Playing it Safe Online
In recent years, the digital age has grown exponentially. From smart phones to tablets to laptops, the opportunities for an enhanced online presence are endless. The year 2020 has increased this online usage, especially among children and teens. In fact, the National Cyber Security Alliance (NCSA) found that 98% of children currently live in a home with one or more mobile devices. Furthermore, 59% of teens say they use social media frequently.
With this increased online presence comes the need for extra safety precautions pertaining to “stranger danger” and online predators, particularly among this young age bracket.
“If someone asks (children) information like where they live, what town they live in, what’s your mommy’s name or your daddy’s name – they will just give out that information not realizing they shouldn’t. Even identity theft can be a problem. It doesn’t take much information to steal someone’s identity,” explained Dr. Channing Petrak, medical director of the pediatric resource center, affiliated with OSF HealthCare Children’s Hospital of Illinois in Peoria.
Dr. Petrak continued, “They need to know what’s okay to give out and what’s not okay, and that the person they’re talking to maybe isn’t another child.”
Not only are social media platforms easily accessible to online predators, but virtual meeting platforms that may even be used for virtual learning also may be an area of concern. In fact earlier this year, both the Federal Bureau of Investigation (FBI) and the United Nations Children's Fund (UNICEF) warned about the increase in online predators during the COVID-19 pandemic.
“We know that a really large percentage of teens have been contacted by someone who is a predator. We know that probably 70% have been contacted at some point in their lifetime. We need to just be aware of that and if they are contacted, then you can contact the authorities,” said Dr. Petrak.
Furthermore, while there is a stigma that females are the primary targets for online predators, Dr. Petrak reminds parents and guardians that males can be targeted as well.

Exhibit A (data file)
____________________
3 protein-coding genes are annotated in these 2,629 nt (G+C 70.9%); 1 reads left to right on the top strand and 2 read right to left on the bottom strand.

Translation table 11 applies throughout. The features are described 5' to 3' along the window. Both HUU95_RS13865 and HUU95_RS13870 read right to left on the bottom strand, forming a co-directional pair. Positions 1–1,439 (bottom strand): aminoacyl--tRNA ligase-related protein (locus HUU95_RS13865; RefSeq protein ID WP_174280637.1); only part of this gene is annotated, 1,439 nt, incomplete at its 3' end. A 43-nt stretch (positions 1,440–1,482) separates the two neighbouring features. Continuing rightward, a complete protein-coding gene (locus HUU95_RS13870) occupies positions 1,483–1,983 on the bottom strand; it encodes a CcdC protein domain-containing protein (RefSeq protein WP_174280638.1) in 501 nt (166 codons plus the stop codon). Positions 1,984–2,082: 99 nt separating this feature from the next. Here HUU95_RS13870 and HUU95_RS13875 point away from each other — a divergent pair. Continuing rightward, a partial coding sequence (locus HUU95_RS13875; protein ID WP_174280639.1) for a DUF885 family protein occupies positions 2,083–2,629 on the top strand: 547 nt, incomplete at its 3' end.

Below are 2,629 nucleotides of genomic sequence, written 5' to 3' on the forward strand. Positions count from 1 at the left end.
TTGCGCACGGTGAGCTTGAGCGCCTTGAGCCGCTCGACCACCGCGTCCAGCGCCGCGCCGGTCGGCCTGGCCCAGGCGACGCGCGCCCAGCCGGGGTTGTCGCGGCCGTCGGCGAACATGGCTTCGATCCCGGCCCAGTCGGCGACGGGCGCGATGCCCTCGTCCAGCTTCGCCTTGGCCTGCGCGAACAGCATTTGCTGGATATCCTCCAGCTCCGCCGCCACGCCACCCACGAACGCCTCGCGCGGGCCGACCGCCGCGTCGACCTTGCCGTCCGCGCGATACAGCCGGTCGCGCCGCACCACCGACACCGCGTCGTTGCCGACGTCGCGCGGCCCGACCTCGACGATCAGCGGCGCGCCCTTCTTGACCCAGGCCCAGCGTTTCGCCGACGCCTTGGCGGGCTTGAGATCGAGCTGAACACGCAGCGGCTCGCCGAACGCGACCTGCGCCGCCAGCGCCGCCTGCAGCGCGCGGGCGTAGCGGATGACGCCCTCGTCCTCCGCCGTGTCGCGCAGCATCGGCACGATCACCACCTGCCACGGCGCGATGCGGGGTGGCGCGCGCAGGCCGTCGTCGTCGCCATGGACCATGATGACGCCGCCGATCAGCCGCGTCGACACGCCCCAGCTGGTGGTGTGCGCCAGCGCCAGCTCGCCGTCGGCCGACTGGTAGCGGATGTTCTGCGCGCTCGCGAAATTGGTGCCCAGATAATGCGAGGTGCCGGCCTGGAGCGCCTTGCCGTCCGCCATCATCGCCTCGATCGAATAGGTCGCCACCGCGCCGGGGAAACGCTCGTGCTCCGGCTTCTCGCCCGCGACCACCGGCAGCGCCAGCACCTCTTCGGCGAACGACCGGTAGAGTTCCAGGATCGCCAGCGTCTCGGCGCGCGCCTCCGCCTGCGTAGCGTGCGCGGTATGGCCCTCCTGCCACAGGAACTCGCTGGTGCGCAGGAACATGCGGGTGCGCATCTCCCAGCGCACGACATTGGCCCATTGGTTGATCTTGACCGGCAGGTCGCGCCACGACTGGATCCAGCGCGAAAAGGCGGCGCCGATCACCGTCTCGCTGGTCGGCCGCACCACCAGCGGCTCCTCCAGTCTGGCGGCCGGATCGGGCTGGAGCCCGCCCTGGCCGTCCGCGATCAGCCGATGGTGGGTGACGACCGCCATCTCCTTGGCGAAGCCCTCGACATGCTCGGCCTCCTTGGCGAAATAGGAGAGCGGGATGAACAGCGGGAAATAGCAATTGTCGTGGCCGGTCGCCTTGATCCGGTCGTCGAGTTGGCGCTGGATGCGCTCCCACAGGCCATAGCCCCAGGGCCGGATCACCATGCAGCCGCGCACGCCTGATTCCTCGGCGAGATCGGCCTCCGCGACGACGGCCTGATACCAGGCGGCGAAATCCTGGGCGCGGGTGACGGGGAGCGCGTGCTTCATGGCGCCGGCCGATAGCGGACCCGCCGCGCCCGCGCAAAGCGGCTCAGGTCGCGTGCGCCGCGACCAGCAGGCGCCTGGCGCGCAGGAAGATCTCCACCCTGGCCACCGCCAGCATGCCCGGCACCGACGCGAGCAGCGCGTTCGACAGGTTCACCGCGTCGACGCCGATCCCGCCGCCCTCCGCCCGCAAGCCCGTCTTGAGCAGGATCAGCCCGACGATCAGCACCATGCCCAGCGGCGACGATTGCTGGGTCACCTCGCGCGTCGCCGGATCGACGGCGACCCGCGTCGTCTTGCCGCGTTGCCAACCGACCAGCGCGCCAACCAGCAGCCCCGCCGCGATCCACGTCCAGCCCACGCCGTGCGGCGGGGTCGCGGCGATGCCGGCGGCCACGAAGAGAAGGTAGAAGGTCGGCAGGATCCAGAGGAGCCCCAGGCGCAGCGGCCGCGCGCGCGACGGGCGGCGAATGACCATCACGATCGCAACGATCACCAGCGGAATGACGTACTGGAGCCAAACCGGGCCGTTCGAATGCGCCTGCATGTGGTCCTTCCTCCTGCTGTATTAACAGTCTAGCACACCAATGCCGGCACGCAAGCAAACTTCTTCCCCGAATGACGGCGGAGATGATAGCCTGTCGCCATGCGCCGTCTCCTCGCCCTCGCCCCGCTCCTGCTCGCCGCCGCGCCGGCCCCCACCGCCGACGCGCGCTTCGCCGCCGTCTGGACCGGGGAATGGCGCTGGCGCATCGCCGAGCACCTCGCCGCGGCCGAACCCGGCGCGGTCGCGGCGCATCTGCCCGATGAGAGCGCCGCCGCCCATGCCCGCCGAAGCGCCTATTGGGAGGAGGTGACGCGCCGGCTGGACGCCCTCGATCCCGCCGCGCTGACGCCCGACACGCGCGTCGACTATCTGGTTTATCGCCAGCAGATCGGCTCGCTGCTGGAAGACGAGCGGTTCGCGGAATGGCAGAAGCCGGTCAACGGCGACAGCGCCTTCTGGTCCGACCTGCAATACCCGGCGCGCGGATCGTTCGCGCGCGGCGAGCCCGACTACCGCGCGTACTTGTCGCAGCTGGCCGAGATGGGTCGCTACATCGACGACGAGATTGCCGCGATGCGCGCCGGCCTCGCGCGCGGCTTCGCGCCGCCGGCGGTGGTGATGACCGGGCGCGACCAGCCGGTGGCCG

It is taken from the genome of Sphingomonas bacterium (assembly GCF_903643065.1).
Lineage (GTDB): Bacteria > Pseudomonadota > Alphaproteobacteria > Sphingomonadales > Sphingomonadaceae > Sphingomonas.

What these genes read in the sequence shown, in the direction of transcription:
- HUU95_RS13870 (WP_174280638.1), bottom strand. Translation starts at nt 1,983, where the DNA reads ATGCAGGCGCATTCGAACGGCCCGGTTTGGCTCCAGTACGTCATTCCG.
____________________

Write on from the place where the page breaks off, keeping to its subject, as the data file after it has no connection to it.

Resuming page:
“Girls will report more often than boys. There’s some stigma to boys reporting any sort of any sexual harassment, sexual assault, sexual abuse, anything. They just don’t like to report. But they are victimized as well,” Dr. Petrak warned.
The World Health Organization (WHO) recommends implementing technology “fixes” to protect your child or teen online, including setting up parental controls, turning on SafeSearch on your web browser, activating privacy settings on online apps and games, and covering up webcams when not in use. Additionally, the FBI's Safe Online Surfing (SOS) program teaches students in grades three through eight how to navigate the web safely.
While the digital world can be frightening for parents, it is important to have open communication with your child. Most importantly, Dr. Petrak advises to make sure your child or teen knows to speak up and talk to a trusted adult if they ever feel they are in an uncomfortable situation online.
Dr. Petrak continues, “Maybe that trusted adult isn’t mom or dad because you’re a little worried about that. It might be an aunt or uncle. It might be a teacher. It might be somebody else. But tell a trusted adult.”
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